If you’re running social media in-house, then come up with a plan. A plan that will outline your posting schedule according to peak times for social media users, and a plan that will help tell the story of your church. This will ensure that you’re not posting just to post, but to communicate that there’s intentionality behind every post.

6. Put a team together

Wait, you just told us in number 2 to pay a company to do it? That’s right, it’s always a good idea to pay a company to help get you started and maintain it if you’re limited on social media servants. But if you have the people who are knowledgeable in your church, then put a team together. It takes work, creativity, and time to maintain and keep up with all of the latest features, apps, and so forth, so a team is much needed. They will help alleviate the pressure from you having to do it all.

7. Make sure that you have a website and keep it updated

Social media is great to get instant stories and messages out, but you always want to point your social media accounts to your website. That’s where the “meat and potatoes” are. Your website will be able to say what social media can’t say, but social media will be the window to your website. Keep your website up to date, clean, appealing to the eye, and always include new content to keep people coming back.

Why and How to Celebrate Pastor Appreciation Month

So celebrate Pastor Appreciation Month by recognizing the depth of his ministry.

He is doing God’s work in ways that consume his time, energy, and emotions.

How can we celebrate our pastors?

Check out free tools and tips as well as great products to help you celebrate Ministry Appreciation Month with DaySpring.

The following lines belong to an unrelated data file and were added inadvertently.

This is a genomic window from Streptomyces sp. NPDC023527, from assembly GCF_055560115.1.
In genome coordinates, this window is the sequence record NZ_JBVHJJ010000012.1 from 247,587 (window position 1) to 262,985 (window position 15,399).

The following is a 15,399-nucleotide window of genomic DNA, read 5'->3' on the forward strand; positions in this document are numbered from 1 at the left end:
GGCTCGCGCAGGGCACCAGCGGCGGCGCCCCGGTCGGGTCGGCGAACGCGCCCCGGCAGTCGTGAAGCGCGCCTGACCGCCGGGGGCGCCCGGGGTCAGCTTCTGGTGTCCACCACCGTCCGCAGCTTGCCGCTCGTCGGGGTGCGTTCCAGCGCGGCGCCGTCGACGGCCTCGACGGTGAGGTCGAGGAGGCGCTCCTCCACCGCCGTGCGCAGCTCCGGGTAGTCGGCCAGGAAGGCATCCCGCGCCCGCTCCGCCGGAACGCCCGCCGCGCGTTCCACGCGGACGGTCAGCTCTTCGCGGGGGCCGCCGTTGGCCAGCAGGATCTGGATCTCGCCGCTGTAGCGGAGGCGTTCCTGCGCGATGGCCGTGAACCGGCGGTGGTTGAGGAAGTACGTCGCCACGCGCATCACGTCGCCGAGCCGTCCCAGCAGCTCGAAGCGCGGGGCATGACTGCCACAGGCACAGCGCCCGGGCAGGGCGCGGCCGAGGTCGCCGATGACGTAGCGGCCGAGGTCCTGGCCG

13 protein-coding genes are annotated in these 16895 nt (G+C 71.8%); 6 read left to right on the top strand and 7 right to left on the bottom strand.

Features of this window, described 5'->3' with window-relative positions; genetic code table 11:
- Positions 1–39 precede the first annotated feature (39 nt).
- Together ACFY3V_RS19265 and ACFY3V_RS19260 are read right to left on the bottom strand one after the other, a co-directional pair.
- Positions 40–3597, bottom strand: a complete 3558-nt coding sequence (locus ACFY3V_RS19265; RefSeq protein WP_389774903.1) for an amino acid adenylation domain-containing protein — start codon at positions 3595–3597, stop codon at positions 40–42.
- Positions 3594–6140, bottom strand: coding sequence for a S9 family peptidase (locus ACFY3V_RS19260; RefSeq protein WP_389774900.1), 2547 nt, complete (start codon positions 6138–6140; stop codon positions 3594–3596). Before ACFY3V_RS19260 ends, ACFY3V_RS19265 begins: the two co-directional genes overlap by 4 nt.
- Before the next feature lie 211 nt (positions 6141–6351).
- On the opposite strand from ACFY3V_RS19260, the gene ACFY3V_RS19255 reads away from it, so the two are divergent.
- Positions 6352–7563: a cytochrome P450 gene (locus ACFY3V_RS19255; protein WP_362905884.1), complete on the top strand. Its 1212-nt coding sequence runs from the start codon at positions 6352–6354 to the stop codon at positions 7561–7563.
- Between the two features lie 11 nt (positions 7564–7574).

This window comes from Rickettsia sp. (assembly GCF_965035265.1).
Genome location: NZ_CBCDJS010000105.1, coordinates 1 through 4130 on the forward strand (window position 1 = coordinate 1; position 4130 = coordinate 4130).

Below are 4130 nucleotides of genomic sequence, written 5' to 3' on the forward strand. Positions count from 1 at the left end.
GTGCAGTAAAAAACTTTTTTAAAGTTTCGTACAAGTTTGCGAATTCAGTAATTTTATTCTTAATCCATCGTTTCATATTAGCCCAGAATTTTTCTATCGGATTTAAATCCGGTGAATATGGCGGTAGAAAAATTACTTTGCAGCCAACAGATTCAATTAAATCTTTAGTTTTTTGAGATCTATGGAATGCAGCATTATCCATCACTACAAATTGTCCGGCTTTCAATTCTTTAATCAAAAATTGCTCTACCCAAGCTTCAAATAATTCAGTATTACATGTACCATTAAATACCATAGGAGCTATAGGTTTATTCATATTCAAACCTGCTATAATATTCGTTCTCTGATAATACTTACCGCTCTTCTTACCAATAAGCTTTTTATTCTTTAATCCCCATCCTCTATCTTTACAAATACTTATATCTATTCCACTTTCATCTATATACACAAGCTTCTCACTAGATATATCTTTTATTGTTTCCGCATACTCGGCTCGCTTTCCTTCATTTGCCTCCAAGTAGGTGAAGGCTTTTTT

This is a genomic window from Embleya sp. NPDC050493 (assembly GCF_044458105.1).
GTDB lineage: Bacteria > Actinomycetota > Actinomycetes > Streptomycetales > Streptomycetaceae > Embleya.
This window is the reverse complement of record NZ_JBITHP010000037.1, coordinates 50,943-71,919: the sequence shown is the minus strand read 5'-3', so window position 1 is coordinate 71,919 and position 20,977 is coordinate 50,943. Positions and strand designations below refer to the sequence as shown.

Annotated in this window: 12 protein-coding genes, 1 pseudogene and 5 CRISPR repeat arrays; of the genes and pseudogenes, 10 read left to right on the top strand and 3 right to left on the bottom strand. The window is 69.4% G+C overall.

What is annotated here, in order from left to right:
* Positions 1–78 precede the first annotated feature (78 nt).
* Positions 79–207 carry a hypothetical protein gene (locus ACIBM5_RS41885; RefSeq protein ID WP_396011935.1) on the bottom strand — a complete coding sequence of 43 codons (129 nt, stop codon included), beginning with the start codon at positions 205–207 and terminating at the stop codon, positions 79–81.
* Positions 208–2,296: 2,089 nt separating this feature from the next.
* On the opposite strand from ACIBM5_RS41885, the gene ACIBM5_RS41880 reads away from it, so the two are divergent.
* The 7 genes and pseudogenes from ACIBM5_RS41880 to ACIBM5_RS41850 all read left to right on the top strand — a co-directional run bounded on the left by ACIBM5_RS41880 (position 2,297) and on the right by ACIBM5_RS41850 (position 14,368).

Prayer – take up the challenge to pray for your pastor specifically every day through the month.

Volunteer – While we’re all in different seasons of life, try to find a place in which you can serve. I don’t know any churches that don’t need more volunteers!

Thoughtful gifts may also be appreciated. Try to think of things that remind him of his purpose, remind him that his ministry matters to you.

Is he an avid reader?

I know I can’t have enough money for books. I bought three books on apologetics this week! And I’ve got a wish list a MILE long. There are so many great books by deep thinkers and amazing theologians. If you’re not sure which authors are his favorites, a gift card is a great way to support his reading habit.

You can also ask which books he likes to use for pastoral counseling and purchase a few for the church so they can give them away to those in need of assistance or stock a small church library.

Does he spend a lot of lunches at the church and would appreciate a mini-cooler? Would he appreciate a coffee mug? Would your worship pastor like fun guitar picks?

By the way, I love this husband-wife set for the pastor and his wife. What a cute way to remember that she serves too. While she may take more or less of an active role in the church depending on her gifts and season of wife/motherhood, she graciously gives of her husband’s time.

Remember the wives during Pastor Appreciation Month

Much like a soldiers’ wives,  pastors’ wives sacrifice so much family time, but they accept this as part of their family’s service to God. However, that doesn’t always make it easier emotionally. Plus she may often feel isolated because people put so many expectations on her that she struggles to make friends.

Finding time for hobbies is hard for most pastors because there is so much important work to do, but ministry takes a lot of energy. And recharging is crucial. You can’t refill others from an empty cup. If you know your pastor well enough, try to support his hobbies.

Our pastor spends what limited time he can playing golf, sometimes with people who wouldn’t normally come to church. He sees them where they are and loves them. It’s amazing how just living Christ’s light can draw people.

Gift cards towards his hobbies are a great way to encourage him to take the time to enjoy himself. Pastors can really struggle with spending money on non-essentials, especially since most of them do not make large salaries.